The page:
In the trace (privileged) command section, Table 24 describes the fields shown in the display. Table 26 describes the characters that can appear in trace output.

Related Command

trace (privileged)

transmit-interface

To assign a transmit interface to a receive-only interface, use the transmit-interface interface configuration command. To return to normal duplex Ethernet interfaces, use the no form of this command.

transmit-interface type number
no transmit-interface

Syntax Description
type Transmit interface type to be linked with the (current) receive-only interface.
number Transmit interface number to be linked with the (current) receive-only interface.
Default

Disabled

Command Mode

This command first appeared in Cisco IOS Release 10.0.

Interface configuration

Usage Guidelines

Receive-only interfaces are used commonly with microwave Ethernet links.

Example

The following example specifies Ethernet interface 0 as a simplex Ethernet interface:

interface ethernet 1
ip address 128.9.1.2
transmit-interface ethernet 0

tunnel mode

To set the encapsulation mode for the tunnel interface, use the tunnel mode interface configuration command. To set to the default, use the no form of this command.

tunnel mode {aurp | cayman | dvmrp | eon | gre ip [multipoint] | nos}
no tunnel mode

Syntax Description
aurp AppleTalk Update-Based Routing Protocol (AURP).
cayman Cayman TunnelTalk AppleTalk encapsulation.
dvmrp Distance Vector Multicast Routing Protocol.
eon EON compatible CLNS tunnel.
gre ip Generic routing encapsulation (GRE) protocol over IP.
multipoint (Optional) Enables a GRE tunnel to be used in a multipoint fashion. Can be used with the gre ip keyword only, and requires the use of the tunnel key command.
nos KA9Q/NOS compatible IP over IP.
Default

GRE tunneling

Command Mode

Interface configuration

Usage Guidelines

This command first appeared in Cisco IOS Release 10.0.

You cannot have two tunnels using the same encapsulation mode with exactly the same source and destination address. The workaround is to create a loopback interface and source packets off of the loopback interface.

Cayman tunneling implements tunneling as designed by Cayman Systems. This enables our routers and access servers to interoperate with Cayman GatorBoxes. With Cayman tunneling, you can establish tunnels between two routers or between our device and a GatorBox. When using Cayman tunneling, you must not configure the tunnel with an AppleTalk network address. This means that there is no way to ping the other end of the tunnel.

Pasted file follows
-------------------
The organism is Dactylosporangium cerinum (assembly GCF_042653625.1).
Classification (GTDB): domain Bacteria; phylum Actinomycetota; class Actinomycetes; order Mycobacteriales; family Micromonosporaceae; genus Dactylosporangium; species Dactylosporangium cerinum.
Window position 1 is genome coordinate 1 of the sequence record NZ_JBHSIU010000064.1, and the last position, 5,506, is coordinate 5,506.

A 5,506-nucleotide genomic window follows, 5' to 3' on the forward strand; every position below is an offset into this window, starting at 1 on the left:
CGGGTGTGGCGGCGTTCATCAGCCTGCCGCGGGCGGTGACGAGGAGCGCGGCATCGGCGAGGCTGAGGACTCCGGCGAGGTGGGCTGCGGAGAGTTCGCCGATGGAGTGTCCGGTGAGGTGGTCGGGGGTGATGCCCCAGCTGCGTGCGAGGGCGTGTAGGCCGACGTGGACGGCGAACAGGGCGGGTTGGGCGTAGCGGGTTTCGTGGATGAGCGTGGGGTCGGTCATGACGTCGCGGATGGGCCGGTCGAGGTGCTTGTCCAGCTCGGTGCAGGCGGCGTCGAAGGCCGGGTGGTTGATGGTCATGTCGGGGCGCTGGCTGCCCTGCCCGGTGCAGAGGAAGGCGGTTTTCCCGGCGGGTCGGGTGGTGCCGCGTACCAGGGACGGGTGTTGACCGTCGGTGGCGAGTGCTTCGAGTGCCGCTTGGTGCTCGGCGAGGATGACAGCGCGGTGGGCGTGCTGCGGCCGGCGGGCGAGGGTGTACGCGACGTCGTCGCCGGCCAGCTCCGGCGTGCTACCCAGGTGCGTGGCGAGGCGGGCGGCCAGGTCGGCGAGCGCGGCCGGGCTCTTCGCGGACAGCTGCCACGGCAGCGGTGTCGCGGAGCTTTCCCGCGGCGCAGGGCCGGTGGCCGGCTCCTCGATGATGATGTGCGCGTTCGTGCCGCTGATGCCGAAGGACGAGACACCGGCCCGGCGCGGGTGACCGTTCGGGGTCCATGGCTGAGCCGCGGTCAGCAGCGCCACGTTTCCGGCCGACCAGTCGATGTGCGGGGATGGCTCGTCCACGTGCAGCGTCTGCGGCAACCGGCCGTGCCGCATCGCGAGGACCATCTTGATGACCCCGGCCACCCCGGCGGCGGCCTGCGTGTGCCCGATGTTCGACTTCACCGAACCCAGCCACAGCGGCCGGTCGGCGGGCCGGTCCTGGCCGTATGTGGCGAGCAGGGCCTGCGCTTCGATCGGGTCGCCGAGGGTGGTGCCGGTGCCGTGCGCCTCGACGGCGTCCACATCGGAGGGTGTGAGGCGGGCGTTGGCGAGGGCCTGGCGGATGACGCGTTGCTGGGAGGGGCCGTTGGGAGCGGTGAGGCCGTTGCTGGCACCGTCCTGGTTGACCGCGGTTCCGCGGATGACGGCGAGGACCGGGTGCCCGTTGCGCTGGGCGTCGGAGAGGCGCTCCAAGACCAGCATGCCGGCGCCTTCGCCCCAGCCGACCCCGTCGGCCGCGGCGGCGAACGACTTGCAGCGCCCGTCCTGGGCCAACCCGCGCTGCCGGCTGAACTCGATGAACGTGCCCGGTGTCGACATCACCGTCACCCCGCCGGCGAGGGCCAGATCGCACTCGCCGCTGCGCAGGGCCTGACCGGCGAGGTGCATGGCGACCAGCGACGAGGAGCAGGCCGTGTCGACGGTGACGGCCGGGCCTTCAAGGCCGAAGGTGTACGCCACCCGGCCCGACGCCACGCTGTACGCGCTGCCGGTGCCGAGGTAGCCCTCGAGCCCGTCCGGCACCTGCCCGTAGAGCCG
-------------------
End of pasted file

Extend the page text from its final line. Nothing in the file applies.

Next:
Use Distance Vector Multicast Routing Protocol (DVMRP) when a router connects to a mrouted router to run DVMRP over a tunnel. It is required to configure Protocol-Independent Multicast (PIM) and an IP address on a DVMRP tunnel.

Generic routing encapsulation (GRE) tunneling can be done between our routers and access servers only. When using GRE tunneling for AppleTalk, you configure the tunnel with an AppleTalk network address. This means that you can ping the other end of the tunnel.

For multipoint GRE tunnels, a tunnel key must be configured. Unlike other tunnels, the tunnel destination is optional. However, if the tunnel destination is supplied, it must map to an IP multicast address.

Examples

The following example enables Cayman tunneling:

interface tunnel 0
tunnel source ethernet 0
tunnel destination 131.108.164.19
tunnel mode cayman

The following example enables GRE tunneling:

interface tunnel 0
appletalk cable-range 4160-4160 4160.19
appletalk zone Engineering
tunnel source ethernet0
tunnel destination 131.108.164.19
tunnel mode gre ip
Related Commands

A dagger (+) indicates that the command is documented outside this chapter.

appletalk cable-range +
appletalk zone +
tunnel destination +
tunnel source +

hometocprevnextglossaryfeedbacksearchhelp
Copyright 1989-1998 © Cisco Systems Inc.